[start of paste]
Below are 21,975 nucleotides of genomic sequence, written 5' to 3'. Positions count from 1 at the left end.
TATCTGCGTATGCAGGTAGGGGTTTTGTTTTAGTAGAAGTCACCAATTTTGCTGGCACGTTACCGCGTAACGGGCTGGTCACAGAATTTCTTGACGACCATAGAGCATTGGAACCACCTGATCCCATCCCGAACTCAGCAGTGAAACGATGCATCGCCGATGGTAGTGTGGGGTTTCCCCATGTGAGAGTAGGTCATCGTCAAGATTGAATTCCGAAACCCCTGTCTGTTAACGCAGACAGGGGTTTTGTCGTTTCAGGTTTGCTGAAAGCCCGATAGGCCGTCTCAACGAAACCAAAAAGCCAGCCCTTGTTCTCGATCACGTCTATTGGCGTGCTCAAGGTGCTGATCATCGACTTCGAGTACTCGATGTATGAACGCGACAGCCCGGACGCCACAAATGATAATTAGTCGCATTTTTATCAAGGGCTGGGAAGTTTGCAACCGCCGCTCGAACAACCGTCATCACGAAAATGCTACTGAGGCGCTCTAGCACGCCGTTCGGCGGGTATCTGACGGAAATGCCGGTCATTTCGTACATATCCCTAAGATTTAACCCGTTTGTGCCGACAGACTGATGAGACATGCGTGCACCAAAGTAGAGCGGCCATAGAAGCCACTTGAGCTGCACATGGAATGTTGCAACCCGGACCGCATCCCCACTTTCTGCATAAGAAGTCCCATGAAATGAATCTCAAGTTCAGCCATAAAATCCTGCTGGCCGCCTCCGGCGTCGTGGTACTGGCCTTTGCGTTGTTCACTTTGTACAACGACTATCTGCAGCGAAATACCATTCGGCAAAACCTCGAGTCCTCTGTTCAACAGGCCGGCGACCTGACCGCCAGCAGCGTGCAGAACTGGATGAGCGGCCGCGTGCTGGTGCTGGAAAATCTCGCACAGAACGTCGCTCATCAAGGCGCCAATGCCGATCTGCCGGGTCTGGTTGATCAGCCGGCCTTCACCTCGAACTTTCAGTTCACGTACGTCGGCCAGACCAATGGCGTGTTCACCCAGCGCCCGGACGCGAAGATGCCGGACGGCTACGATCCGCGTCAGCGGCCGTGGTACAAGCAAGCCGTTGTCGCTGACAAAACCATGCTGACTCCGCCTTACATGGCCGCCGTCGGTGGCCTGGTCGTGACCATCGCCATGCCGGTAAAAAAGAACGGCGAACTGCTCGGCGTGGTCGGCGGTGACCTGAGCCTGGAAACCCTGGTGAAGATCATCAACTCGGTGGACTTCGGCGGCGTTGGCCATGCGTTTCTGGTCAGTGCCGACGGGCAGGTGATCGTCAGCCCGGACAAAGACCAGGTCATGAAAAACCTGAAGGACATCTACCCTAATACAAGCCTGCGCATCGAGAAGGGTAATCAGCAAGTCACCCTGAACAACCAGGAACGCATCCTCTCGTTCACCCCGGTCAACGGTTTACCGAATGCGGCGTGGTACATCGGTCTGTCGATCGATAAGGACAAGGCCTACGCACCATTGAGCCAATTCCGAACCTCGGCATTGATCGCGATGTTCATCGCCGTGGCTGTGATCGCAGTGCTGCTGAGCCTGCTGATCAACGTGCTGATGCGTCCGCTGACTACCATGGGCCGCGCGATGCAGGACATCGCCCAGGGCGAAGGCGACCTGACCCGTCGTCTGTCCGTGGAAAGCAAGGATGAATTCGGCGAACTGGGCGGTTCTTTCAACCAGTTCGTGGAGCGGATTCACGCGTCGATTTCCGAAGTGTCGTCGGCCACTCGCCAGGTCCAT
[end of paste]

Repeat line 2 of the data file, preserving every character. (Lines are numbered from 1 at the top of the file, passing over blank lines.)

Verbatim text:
TATCTGCGTATGCAGGTAGGGGTTTTGTTTTAGTAGAAGTCACCAATTTTGCTGGCACGTTACCGCGTAACGGGCTGGTCACAGAATTTCTTGACGACCATAGAGCATTGGAACCACCTGATCCCATCCCGAACTCAGCAGTGAAACGATGCATCGCCGATGGTAGTGTGGGGTTTCCCCATGTGAGAGTAGGTCATCGTCAAGATTGAATTCCGAAACCCCTGTCTGTTAACGCAGACAGGGGTTTTGTCGTTTCAGGTTTGCTGAAAGCCCGATAGGCCGTCTCAACGAAACCAAAAAGCCAGCCCTTGTTCTCGATCACGTCTATTGGCGTGCTCAAGGTGCTGATCATCGACTTCGAGTACTCGATGTATGAACGCGACAGCCCGGACGCCACAAATGATAATTAGTCGCATTTTTATCAAGGGCTGGGAAGTTTGCAACCGCCGCTCGAACAACCGTCATCACGAAAATGCTACTGAGGCGCTCTAGCACGCCGTTCGGCGGGTATCTGACGGAAATGCCGGTCATTTCGTACATATCCCTAAGATTTAACCCGTTTGTGCCGACAGACTGATGAGACATGCGTGCACCAAAGTAGAGCGGCCATAGAAGCCACTTGAGCTGCACATGGAATGTTGCAACCCGGACCGCATCCCCACTTTCTGCATAAGAAGTCCCATGAAATGAATCTCAAGTTCAGCCATAAAATCCTGCTGGCCGCCTCCGGCGTCGTGGTACTGGCCTTTGCGTTGTTCACTTTGTACAACGACTATCTGCAGCGAAATACCATTCGGCAAAACCTCGAGTCCTCTGTTCAACAGGCCGGCGACCTGACCGCCAGCAGCGTGCAGAACTGGATGAGCGGCCGCGTGCTGGTGCTGGAAAATCTCGCACAGAACGTCGCTCATCAAGGCGCCAATGCCGATCTGCCGGGTCTGGTTGATCAGCCGGCCTTCACCTCGAACTTTCAGTTCACGTACGTCGGCCAGACCAATGGCGTGTTCACCCAGCGCCCGGACGCGAAGATGCCGGACGGCTACGATCCGCGTCAGCGGCCGTGGTACAAGCAAGCCGTTGTCGCTGACAAAACCATGCTGACTCCGCCTTACATGGCCGCCGTCGGTGGCCTGGTCGTGACCATCGCCATGCCGGTAAAAAAGAACGGCGAACTGCTCGGCGTGGTCGGCGGTGACCTGAGCCTGGAAACCCTGGTGAAGATCATCAACTCGGTGGACTTCGGCGGCGTTGGCCATGCGTTTCTGGTCAGTGCCGACGGGCAGGTGATCGTCAGCCCGGACAAAGACCAGGTCATGAAAAACCTGAAGGACATCTACCCTAATACAAGCCTGCGCATCGAGAAGGGTAATCAGCAAGTCACCCTGAACAACCAGGAACGCATCCTCTCGTTCACCCCGGTCAACGGTTTACCGAATGCGGCGTGGTACATCGGTCTGTCGATCGATAAGGACAAGGCCTACGCACCATTGAGCCAATTCCGAACCTCGGCATTGATCGCGATGTTCATCGCCGTGGCTGTGATCGCAGTGCTGCTGAGCCTGCTGATCAACGTGCTGATGCGTCCGCTGACTACCATGGGCCGCGCGATGCAGGACATCGCCCAGGGCGAAGGCGACCTGACCCGTCGTCTGTCCGTGGAAAGCAAGGATGAATTCGGCGAACTGGGCGGTTCTTTCAACCAGTTCGTGGAGCGGATTCACGCGTCGATTTCCGAAGTGTCGTCGGCCACTCGCCAGGTCCAT